To All The Pranksters
Today was a weird edgy day. One of the people at work invited all the vets out onto the lawn behind the building at noon for a shot of brandy to celebrate Veterans Day. I've shot some Veterans Day parades, usually pretty sparsely attended these last few years, although I suspect less so this Sunday, but other than photography I've avoided anything having to do with the military. The Vietnam era is not a time I remember fondly. The people I knew in the service, good friends, yes, but otherwise an experience I'd like to forget. I had that shot of brandy with twenty others, veterans of various eras, some of them from mine, some who served in Vietnam, and I've been feeling edgy since. Pissed. Upset. I obviously have issues.
I realize I'm not sure I want to go up and stay with my sister over Thanksgiving. The whole idea of the travel, a relatively tight schedule, Mr. Wuss here in the apartment - except I'll probably have to board him at the vet, something I promised never to do again - the fact my old landlord is arriving to look at the old apartment (cat urine in the rugs, chapter three), all of this has me a little crazy. Add the noon hour brandy with the vets, the situation at the office (They're getting ready to bounce a bunch of us out into the street and they're telling us nothing.), all of it leads to a certain level of madness in moi. Moi madness. Edgy. Weird.
It is now Saturday morning, after breakfast, after lunch, after noon. Wuss has put a puddle on the bed and I've just finished stripping the sheets and the cover, scrubbing the wet mattress with the cat pee cleaner. He's been bugging me to feed him, since the food in his dish has been there since this morning. Either the food goes off quickly or I've let him develop wasteful habits. I am not going to have another cat after this one, I think.
They announced on the news that Kesey has died of heart failure convalescing after an operation for liver cancer. There's a brief statement on the Intrepid Trips site by Ken Babbs. He was 66. A denizen of a parallel universe, one of those people you think about now and again - "what's he up to, how's he doing?" - just in case, well, you know, he might have stumbled onto something. Kesey, in word and deed, with bus and Pranksters, Neal Cassady at the wheel, forging his connection between Hippies and Beats, rolling on the road to God knows where: a voice, a presence, an attitude, if you will, to whom we all, at one time or another, paid homage. He was ahead of us out there on the edge, looking for what we were all looking for - now what was it exactly that we were looking for? A peaceful hour? The cosmic giggle?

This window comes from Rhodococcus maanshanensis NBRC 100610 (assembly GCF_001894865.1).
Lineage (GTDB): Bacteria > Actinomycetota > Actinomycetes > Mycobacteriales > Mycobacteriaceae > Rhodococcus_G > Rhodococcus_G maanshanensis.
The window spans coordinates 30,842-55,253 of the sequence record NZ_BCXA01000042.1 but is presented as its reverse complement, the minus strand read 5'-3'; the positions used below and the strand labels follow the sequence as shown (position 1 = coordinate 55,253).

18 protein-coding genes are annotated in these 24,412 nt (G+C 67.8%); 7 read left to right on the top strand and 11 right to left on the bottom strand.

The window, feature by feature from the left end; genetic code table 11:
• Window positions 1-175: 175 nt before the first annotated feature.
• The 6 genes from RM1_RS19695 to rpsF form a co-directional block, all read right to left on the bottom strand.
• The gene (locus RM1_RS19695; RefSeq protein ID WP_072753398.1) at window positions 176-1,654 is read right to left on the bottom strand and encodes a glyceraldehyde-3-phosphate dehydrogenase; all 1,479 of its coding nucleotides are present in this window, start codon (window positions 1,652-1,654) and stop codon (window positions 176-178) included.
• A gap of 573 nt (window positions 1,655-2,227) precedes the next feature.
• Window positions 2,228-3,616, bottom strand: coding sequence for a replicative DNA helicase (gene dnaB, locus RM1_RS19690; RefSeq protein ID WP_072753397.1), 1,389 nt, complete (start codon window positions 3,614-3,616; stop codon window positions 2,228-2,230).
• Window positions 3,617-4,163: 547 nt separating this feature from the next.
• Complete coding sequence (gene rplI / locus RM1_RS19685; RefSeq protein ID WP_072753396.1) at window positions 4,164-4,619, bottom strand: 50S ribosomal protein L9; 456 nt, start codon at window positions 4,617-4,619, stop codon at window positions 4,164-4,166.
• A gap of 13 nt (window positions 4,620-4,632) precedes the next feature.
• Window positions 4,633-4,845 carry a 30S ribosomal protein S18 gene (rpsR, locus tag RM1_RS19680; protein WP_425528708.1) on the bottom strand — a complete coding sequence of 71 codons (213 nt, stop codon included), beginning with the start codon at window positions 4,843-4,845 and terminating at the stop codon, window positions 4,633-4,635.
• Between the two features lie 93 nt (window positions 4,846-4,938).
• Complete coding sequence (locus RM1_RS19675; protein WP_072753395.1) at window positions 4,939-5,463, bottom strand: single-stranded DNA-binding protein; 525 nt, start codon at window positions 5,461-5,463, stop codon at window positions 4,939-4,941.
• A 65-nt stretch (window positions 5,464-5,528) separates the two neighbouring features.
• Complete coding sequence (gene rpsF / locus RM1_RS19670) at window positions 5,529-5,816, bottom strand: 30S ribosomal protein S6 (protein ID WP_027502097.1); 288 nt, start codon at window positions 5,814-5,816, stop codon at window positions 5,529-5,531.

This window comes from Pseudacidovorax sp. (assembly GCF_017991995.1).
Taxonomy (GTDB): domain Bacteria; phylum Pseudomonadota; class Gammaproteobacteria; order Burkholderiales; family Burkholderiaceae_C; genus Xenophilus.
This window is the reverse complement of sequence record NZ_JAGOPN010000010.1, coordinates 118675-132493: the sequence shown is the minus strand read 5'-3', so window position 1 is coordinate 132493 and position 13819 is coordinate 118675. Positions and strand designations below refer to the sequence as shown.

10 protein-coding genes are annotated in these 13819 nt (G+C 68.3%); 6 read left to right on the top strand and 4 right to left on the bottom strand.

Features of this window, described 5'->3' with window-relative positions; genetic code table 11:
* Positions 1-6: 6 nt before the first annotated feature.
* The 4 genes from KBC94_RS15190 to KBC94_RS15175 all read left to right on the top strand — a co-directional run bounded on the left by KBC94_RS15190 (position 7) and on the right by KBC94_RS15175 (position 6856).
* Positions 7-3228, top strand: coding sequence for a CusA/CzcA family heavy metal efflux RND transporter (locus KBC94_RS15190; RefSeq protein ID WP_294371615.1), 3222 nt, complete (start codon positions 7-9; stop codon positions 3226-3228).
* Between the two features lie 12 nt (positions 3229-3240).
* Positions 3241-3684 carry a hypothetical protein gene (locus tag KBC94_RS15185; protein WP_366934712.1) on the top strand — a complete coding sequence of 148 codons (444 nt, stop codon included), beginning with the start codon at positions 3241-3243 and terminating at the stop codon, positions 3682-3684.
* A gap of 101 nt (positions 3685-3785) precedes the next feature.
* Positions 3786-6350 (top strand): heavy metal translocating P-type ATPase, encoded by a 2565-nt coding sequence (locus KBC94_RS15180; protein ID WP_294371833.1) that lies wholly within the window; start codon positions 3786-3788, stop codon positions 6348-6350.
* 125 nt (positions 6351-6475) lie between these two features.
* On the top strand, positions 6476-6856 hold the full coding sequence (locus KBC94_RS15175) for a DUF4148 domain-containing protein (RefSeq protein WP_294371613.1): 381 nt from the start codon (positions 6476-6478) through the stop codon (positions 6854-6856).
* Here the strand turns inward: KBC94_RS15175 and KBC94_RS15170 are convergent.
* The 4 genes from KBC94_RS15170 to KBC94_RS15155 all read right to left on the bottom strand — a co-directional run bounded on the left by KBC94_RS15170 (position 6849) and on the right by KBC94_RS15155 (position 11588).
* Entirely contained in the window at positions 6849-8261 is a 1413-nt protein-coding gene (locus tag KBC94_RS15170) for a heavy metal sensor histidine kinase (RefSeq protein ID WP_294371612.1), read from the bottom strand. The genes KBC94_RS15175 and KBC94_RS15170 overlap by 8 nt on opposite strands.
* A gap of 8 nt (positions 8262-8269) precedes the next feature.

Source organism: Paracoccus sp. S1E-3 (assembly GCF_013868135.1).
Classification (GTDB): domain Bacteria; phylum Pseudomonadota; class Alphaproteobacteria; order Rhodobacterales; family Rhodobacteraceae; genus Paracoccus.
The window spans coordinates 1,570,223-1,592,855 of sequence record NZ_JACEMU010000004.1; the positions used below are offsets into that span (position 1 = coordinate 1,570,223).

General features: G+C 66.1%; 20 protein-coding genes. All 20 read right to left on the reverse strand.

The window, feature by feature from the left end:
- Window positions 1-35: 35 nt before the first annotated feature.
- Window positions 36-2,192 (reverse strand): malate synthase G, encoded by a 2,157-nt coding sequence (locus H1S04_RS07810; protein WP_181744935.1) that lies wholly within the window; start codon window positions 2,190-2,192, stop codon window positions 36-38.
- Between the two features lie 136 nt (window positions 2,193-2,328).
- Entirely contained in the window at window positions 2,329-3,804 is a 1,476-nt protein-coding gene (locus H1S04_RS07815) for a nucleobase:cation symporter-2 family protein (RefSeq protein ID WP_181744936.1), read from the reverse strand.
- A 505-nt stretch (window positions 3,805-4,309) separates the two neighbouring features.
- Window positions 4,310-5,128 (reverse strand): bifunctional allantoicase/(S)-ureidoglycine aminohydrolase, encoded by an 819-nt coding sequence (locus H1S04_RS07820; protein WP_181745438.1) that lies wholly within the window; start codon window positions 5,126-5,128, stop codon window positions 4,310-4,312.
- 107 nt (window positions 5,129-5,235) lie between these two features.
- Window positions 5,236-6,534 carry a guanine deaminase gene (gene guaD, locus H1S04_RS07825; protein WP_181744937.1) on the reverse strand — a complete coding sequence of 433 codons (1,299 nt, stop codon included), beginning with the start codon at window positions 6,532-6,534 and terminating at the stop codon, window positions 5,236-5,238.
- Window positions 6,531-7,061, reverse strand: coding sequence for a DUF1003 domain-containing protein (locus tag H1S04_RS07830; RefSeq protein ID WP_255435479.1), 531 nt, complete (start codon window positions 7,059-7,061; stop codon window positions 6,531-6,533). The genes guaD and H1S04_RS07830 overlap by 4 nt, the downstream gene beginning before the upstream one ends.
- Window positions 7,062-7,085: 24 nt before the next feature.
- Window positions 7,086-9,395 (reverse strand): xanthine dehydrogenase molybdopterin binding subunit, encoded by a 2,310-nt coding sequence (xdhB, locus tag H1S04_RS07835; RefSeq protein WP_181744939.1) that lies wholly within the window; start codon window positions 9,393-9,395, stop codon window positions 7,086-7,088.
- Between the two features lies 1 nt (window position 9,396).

Seems a long time ago, now, LSD and all that, crazy times, crazy people. Stupid, naive stuff, children dancing in jester's costume. Still, I remember, young, just out of school, just out of the army, alive, in one piece, looking, wondering what in the hell to do with myself, what was all this stuff going on all around me, the Beatles singing Sgt. Pepper's Lonely Hearts Club Band and Strawberry Fields Forever, wondering, wasn't there maybe something more to look forward to in this life than the narrow life and lives I'd lived and seen so far?
He was the twinkle in the eye, was Mr. Kesey, the fools cap and the scepter. A grin and a smile and a leer. We said hello a few times in those early seventies, he wouldn't have known me now from Adam, but I, like many, am happy to have been here on the same planet with him as he was passing by. Good luck, Ken. Good luck to all the Pranksters.